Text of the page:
London: Jamaican sprinter Usain Bolt became the first man to retain 100 and 200 titles at the Olympics Thursday by winning the 200-metre heat while the US displaced China from top position in the medal tally with just two days remaining for the Games' conclusion here.
Bolt, who won both the 100 and 200 in world record times in Beijing four years ago, took the 100m gold Sunday and went on to cruise to victory in 200 with a time of 19.32 seconds in front of a capacity crowd at the Olympic Stadium, Xinhua reported.
The 25-year-old then replaced American legend Carl Lewis as the most successful sprinter in history. Lewis had won three golds and a silver in the sprints at the 1984 and 1988 Games.
"I'm now a legend. I'm also the greatest athlete to live," Bolt said. "It was a lot of pressure. It wasn't as easy as I thought it would be, but I came through."
While Chinese diver Chen Ruolin took her country's 200th gold medal at summer Olympic Games from the women's 10m platform.
Chen's gold was China's sixth out of seven in diving at London. They only missed the men's three metres springboard two days ago. It was also China's 200th gold medal at the summer Olympic Games since sharpshooter Xu Haifeng won their first at Los Angeles in 1984.
Chen, 19, also the reigning champion, impressed spectators with her stable performances and collected 422.30 points in total, beating second-placed Australian Brittany Broben by 55.8 points. The bronze went to Pamg Pandelela Rinong of Malaysia.
But that was the day's only gold for China and with 37 golds, 24 silvers and 19 bronzes, they lost the top position on the medal tally to the US, who won five golds Thursday to take their tally to 39.
A lot of hopes of the first ever women's Olympic boxing gold had been pinned on China's world champion Ren Cancan, but she was shocked by Britain's Nicola Adams 16-7 in the women's flyweight category at the ExCel Arena.
American teenager Claressa Shields claimed the women's middleweight boxing title. The Americans went on to win in the men's decathlon and triple jump, women's soccer and water polo.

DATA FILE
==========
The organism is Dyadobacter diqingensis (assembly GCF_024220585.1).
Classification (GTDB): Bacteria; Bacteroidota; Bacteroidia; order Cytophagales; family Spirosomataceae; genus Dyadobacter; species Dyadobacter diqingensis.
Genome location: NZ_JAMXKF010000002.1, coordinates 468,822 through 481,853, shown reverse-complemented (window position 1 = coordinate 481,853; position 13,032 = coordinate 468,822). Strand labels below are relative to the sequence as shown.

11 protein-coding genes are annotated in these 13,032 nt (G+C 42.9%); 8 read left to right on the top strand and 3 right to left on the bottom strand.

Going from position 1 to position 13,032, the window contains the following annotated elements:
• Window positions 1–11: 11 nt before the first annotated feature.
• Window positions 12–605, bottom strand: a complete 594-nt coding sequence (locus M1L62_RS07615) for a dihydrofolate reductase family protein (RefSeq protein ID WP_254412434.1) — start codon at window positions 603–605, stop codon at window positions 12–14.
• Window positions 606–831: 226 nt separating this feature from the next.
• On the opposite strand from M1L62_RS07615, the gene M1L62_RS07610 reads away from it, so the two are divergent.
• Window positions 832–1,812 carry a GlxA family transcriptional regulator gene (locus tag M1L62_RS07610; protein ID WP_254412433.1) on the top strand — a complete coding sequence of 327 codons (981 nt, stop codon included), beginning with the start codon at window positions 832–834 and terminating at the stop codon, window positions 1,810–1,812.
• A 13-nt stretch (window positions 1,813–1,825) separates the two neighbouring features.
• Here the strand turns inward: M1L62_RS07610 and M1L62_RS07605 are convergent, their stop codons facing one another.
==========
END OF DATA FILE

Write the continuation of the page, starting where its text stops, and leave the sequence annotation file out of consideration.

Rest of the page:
Ashton Eaton, the world record holder, collected 8,869 points over 10 events for the decathlon title. Eaton's teammate and world champion Trey Hardee claimed silver with 8,671 points and Cuba's Leonel Suarez got bronze with 8,523.
Christian Taylor and Will Claye also finished top two in the men's triple jump, with 17.81 and 17.62 metres respectively.
The US women defeated World Cup champion Japan 2-1 to win the women's soccer gold while their water polo counterparts beat Spain 8-5 for the title.
The US delegation looks set to finish the London Olympics at the top of the medal table since they are favoured to win both men's and women's basketball, women's volleyball outside their traditional territory of track and field.
Elsewhere, Kenya's David Rudisha broke his own 800 metres world record en route to an easy victory, becoming the first man to run under one minute 41 seconds in 1:40.91.
South African 400 metres runner Oscar Pistorius, nicknamed 'Blade Runner' because he runs on carbon fiber prosthetic limbs after having his legs amputated below the knee, was cruelly denied a second chance of running at the London Olympic Games as his teammate Oftense Mogawane crashed to the ground in the second leg of the first 4X400 metres semifinal.
Britain got back to winning track after a day without gold medals Wednesday, taking three from individual dressage (Charlotte Dujardin), women's taekwondo (Jade Jones) and women's boxing (Nicola Adams).
The host is now standing firmly as third place on the medal table with 25 golds 13 silvers and 14 bronzes, followed by Russia on 12-21-23 and South Korea on 12-7-6.